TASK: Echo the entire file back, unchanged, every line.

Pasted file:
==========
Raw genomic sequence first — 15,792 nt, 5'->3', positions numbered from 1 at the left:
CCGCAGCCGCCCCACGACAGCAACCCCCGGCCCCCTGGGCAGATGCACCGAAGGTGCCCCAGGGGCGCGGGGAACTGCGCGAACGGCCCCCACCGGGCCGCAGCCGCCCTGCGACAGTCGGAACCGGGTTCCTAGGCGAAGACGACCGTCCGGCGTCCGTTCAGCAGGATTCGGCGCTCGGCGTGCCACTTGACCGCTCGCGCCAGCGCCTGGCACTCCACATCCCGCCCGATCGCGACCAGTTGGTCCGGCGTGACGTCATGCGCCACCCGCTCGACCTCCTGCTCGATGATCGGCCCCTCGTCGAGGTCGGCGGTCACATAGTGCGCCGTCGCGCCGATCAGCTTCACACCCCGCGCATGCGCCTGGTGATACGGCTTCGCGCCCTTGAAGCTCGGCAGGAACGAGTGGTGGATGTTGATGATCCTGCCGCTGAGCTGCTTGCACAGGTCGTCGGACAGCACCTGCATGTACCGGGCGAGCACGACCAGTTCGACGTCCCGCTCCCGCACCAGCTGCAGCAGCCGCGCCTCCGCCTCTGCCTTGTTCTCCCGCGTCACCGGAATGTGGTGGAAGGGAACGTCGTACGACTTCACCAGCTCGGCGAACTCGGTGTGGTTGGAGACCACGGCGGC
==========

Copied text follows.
Raw genomic sequence first — 15,792 nt, 5'->3', positions numbered from 1 at the left:
CCGCAGCCGCCCCACGACAGCAACCCCCGGCCCCCTGGGCAGATGCACCGAAGGTGCCCCAGGGGCGCGGGGAACTGCGCGAACGGCCCCCACCGGGCCGCAGCCGCCCTGCGACAGTCGGAACCGGGTTCCTAGGCGAAGACGACCGTCCGGCGTCCGTTCAGCAGGATTCGGCGCTCGGCGTGCCACTTGACCGCTCGCGCCAGCGCCTGGCACTCCACATCCCGCCCGATCGCGACCAGTTGGTCCGGCGTGACGTCATGCGCCACCCGCTCGACCTCCTGCTCGATGATCGGCCCCTCGTCGAGGTCGGCGGTCACATAGTGCGCCGTCGCGCCGATCAGCTTCACACCCCGCGCATGCGCCTGGTGATACGGCTTCGCGCCCTTGAAGCTCGGCAGGAACGAGTGGTGGATGTTGATGATCCTGCCGCTGAGCTGCTTGCACAGGTCGTCGGACAGCACCTGCATGTACCGGGCGAGCACGACCAGTTCGACGTCCCGCTCCCGCACCAGCTGCAGCAGCCGCGCCTCCGCCTCTGCCTTGTTCTCCCGCGTCACCGGAATGTGGTGGAAGGGAACGTCGTACGACTTCACCAGCTCGGCGAACTCGGTGTGGTTGGAGACCACGGCGGC